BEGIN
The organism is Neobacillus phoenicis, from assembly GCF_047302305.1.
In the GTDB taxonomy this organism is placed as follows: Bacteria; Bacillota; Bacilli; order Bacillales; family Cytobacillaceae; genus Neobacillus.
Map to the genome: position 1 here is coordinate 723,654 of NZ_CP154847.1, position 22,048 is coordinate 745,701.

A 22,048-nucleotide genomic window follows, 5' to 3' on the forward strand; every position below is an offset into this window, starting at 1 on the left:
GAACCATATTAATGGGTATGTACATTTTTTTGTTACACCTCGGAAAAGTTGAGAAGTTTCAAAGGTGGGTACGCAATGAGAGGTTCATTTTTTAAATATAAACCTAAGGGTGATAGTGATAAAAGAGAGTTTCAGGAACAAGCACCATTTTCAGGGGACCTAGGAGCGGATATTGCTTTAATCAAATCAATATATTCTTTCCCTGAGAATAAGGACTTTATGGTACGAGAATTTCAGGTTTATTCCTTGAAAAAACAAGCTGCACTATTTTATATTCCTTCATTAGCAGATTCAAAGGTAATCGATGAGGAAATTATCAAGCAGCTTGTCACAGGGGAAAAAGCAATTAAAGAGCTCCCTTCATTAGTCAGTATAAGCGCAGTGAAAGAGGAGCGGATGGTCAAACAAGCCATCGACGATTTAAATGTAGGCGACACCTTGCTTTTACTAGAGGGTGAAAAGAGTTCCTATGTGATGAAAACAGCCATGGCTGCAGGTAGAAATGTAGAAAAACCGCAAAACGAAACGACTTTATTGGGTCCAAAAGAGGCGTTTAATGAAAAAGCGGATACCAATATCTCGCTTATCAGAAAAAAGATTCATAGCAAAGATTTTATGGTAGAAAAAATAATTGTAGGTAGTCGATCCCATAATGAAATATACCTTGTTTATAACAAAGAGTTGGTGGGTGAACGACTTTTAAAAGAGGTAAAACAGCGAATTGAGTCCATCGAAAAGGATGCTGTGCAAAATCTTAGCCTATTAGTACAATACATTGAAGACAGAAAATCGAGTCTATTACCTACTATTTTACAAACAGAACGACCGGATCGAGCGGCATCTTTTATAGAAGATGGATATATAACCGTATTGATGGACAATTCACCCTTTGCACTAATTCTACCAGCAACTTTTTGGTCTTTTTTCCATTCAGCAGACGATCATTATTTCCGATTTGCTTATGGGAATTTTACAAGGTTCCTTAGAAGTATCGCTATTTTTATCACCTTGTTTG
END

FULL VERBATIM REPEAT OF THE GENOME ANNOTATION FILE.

The organism is Neobacillus phoenicis, from assembly GCF_047302305.1.
In the GTDB taxonomy this organism is placed as follows: Bacteria; Bacillota; Bacilli; order Bacillales; family Cytobacillaceae; genus Neobacillus.
Map to the genome: position 1 here is coordinate 723,654 of NZ_CP154847.1, position 22,048 is coordinate 745,701.

A 22,048-nucleotide genomic window follows, 5' to 3' on the forward strand; every position below is an offset into this window, starting at 1 on the left:
GAACCATATTAATGGGTATGTACATTTTTTTGTTACACCTCGGAAAAGTTGAGAAGTTTCAAAGGTGGGTACGCAATGAGAGGTTCATTTTTTAAATATAAACCTAAGGGTGATAGTGATAAAAGAGAGTTTCAGGAACAAGCACCATTTTCAGGGGACCTAGGAGCGGATATTGCTTTAATCAAATCAATATATTCTTTCCCTGAGAATAAGGACTTTATGGTACGAGAATTTCAGGTTTATTCCTTGAAAAAACAAGCTGCACTATTTTATATTCCTTCATTAGCAGATTCAAAGGTAATCGATGAGGAAATTATCAAGCAGCTTGTCACAGGGGAAAAAGCAATTAAAGAGCTCCCTTCATTAGTCAGTATAAGCGCAGTGAAAGAGGAGCGGATGGTCAAACAAGCCATCGACGATTTAAATGTAGGCGACACCTTGCTTTTACTAGAGGGTGAAAAGAGTTCCTATGTGATGAAAACAGCCATGGCTGCAGGTAGAAATGTAGAAAAACCGCAAAACGAAACGACTTTATTGGGTCCAAAAGAGGCGTTTAATGAAAAAGCGGATACCAATATCTCGCTTATCAGAAAAAAGATTCATAGCAAAGATTTTATGGTAGAAAAAATAATTGTAGGTAGTCGATCCCATAATGAAATATACCTTGTTTATAACAAAGAGTTGGTGGGTGAACGACTTTTAAAAGAGGTAAAACAGCGAATTGAGTCCATCGAAAAGGATGCTGTGCAAAATCTTAGCCTATTAGTACAATACATTGAAGACAGAAAATCGAGTCTATTACCTACTATTTTACAAACAGAACGACCGGATCGAGCGGCATCTTTTATAGAAGATGGATATATAACCGTATTGATGGACAATTCACCCTTTGCACTAATTCTACCAGCAACTTTTTGGTCTTTTTTCCATTCAGCAGACGATCATTATTTCCGATTTGCTTATGGGAATTTTACAAGGTTCCTTAGAAGTATCGCTATTTTTATCACCTTGTTTG